Cheek, C. L., Garcia, J. L., Mehta, P. D., Francis, D. J., & Grigorenko, E. L. (2023). The Exceptionality of twice-exceptionality: Examining combined prevalence of giftedness and disability using multivariate statistical simulation. Exceptional Children. https://doi.org/10.1177/00144029221150929
Twice-exceptionality (2e), broadly defined as the co-occurrence of a gift or talent and a disability, is a popular idea in special educational circles. The term has been around for about 30 years, and there are numerous publications advising best strategies to meet the unique learning needs of twice-exceptional students. However, most of the literature surrounding this phenomenon is theoretical, and the little empirical evidence available is problematic: methodology issues like low sample sizes and sampling bias, along with discrepancies in criteria used to identify students as twice-exceptional, gifted, or disabled, paint a very inconsistent picture of what exactly twice-exceptionality is, and what it looks like in the general population.
The article was designed to serve two main purposes. First, by taking a comprehensive look at the existing empirical literature, we illustrate the wide variety of metrics used to measure these phenomena. Because giftedness and disability broadly encompass many unique diagnostic labels, we conducted searches on combinations of three broad categories of giftedness (i.e., visual-spatial, music, and cognitive/intellectual) and three broad categories of disability (i.e., Attention-Deficit Hyperactivity Disorder, Specific Learning Disability, and Autism Spectrum Disorder/Asperger's Syndrome) for a total of nine different forms of twice-exceptionality. The second purpose was to examine systematically, using multivariate statistical simulation, the prevalence rates of twice-exceptionality using the identification criteria utilized in the literature.
We observed that definitions of giftedness and disability varied widely between studies. For instance, when examining intellectual giftedness, cut-offs ranged from an IQ of 110 or greater to an IQ of 130 or greater. There were also differences in the types of intelligence tests used and whether giftedness was defined using full-scale IQ or other forms (e.g., nonverbal) of intelligence. Another common problem was that many publications employed single case designs or projects with small samples, often less than 10 participants, which makes it difficult to generalize the results to the greater twice-exceptional subpopulation of children.
Since there is such variability in twice-exceptional identification criteria, designing a simulation study that adequately characterizes the prevalence rates of dual exceptionality is challenging. In many cases, assessment of giftedness or disability relies on standardized assessments of ability, with thresholds applied in order to separate students who are average from those who are exceptional. In the literature, the exact number of tests along with the thresholds used differ study to study. Furthermore, when simulating prevalence rates, certain assumptions must be made about the correlational structures between gifted and disabled constructs; these relationships depend on the ability’s context, and often is unknown a priori. The reliability of the assessment to accurately quantify the trait in question must also be accounted. For example, standardized assessments may adequately capture a student’s ability to decode words, but poorly capture their musical ability.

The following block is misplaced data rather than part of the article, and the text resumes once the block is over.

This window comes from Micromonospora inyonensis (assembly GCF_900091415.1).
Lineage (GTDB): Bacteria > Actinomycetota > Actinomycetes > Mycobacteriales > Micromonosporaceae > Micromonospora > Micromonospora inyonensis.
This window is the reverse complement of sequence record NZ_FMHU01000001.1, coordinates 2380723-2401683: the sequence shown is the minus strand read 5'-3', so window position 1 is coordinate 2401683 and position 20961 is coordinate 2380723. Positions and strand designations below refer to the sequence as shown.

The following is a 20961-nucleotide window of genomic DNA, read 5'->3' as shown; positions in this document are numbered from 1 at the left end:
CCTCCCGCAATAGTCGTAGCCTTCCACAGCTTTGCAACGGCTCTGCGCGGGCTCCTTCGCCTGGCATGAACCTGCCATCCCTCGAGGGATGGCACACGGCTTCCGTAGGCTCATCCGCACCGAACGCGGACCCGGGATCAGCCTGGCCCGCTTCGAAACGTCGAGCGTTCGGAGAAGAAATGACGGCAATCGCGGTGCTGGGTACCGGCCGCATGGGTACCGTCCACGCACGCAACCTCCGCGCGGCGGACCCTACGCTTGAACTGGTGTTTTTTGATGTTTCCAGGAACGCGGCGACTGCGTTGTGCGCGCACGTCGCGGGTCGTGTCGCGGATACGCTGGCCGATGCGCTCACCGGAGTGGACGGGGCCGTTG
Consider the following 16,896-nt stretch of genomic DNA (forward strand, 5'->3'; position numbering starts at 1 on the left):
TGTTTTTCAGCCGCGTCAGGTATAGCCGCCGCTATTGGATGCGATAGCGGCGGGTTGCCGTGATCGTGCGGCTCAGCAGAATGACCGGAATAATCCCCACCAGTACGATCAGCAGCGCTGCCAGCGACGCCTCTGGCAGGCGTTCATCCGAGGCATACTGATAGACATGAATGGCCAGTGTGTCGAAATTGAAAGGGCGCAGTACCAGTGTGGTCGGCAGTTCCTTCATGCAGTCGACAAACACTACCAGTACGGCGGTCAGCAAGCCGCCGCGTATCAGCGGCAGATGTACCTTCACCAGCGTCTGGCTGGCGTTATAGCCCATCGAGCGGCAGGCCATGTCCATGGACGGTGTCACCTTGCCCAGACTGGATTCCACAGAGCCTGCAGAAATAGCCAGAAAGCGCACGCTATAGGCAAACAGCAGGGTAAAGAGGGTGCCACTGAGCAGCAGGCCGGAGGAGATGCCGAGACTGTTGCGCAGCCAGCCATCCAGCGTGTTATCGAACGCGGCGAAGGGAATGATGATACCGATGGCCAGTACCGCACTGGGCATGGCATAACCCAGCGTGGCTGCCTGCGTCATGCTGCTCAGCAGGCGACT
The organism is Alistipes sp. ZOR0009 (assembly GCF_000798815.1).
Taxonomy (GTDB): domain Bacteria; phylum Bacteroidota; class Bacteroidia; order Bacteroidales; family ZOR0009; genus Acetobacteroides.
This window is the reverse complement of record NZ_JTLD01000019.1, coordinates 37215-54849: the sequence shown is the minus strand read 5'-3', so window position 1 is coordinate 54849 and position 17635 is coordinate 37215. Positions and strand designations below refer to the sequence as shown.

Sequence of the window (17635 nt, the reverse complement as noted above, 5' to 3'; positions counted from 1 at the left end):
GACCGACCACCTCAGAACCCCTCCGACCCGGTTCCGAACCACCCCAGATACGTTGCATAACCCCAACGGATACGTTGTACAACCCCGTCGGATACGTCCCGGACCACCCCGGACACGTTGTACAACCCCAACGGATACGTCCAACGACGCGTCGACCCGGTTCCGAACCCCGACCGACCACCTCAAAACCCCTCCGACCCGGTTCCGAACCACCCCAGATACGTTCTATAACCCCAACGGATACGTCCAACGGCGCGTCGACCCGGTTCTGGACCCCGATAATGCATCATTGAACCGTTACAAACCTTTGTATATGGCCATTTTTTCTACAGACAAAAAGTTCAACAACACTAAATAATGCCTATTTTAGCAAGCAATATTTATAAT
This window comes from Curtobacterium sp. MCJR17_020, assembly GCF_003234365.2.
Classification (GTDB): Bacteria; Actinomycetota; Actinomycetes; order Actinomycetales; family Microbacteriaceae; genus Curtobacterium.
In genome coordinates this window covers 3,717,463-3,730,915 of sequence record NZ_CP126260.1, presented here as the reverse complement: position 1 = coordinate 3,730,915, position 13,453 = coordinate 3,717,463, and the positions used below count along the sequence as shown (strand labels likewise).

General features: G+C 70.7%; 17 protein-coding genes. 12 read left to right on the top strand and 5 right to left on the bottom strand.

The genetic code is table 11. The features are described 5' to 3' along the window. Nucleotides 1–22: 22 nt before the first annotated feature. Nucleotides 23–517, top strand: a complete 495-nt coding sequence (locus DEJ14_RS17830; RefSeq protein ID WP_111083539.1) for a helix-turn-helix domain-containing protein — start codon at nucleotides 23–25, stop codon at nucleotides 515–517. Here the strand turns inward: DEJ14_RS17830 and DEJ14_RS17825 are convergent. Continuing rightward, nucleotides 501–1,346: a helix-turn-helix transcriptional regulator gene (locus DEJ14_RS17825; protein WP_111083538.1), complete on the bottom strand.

Following this, we created a list of parameters to adjust for our statistical simulation.
The assumed profile of a twice-exceptional student is one who exhibits high achievement or ability on measures of giftedness, and low achievement or ability on measures of disability. We created multivariate normal distributions under each of the above parameter combinations and measured the population-level twice-exceptional prevalence rates they generated. Using this approach, we capture the prevalence rates at two ends of a spectrum: where diagnostic criteria are very lax and impractical and where they are highly specified.
Our results find that, under the most relaxed and imprecise circumstances—only one of three tests are required to meet a threshold of one standard deviation above or below mean, the correlation between constructs is set to be low, and factor loadings are poor—the twice-exceptional prevalence rates were 14.8%. However, prevalence rates vary greatly by parameter choice. Keeping the aforementioned parameters the same but changing the identification threshold to two standard deviations instead of one, this prevalence rate drops from 14.8% to 0.39%. In general, the prevalence rates under all criteria were exceedingly low. Most observed prevalence rates quickly drop below 1% and approach 0 as the simulation parameters are made slightly stricter. That prevalence rates should drop as precision increases is not surprising—it is their magnitude that is striking. The observed prevalence rates of twice-exceptionality are much smaller than the relevant literature would indicate.
These results call into the question the utility of such a label in diagnostic settings. Twice-exceptionality represents a unity of two broad and ill-defined constructs, and the use of such a label to provide broad generalizations about the learning needs of supposedly twice-exceptional students is impractical. Although the prevalence rate of true twice-exceptionality is very low, children with both manifested high abilities and disabilities—regardless of whether they meet the technical definition of being twice-exceptional—are just as deserving of having their unique learning needs met.
Educators working with twice-exceptional students should ask themselves the following questions.
Academic accommodations for twice-exceptional students should be individually tailored based on their unique learning needs.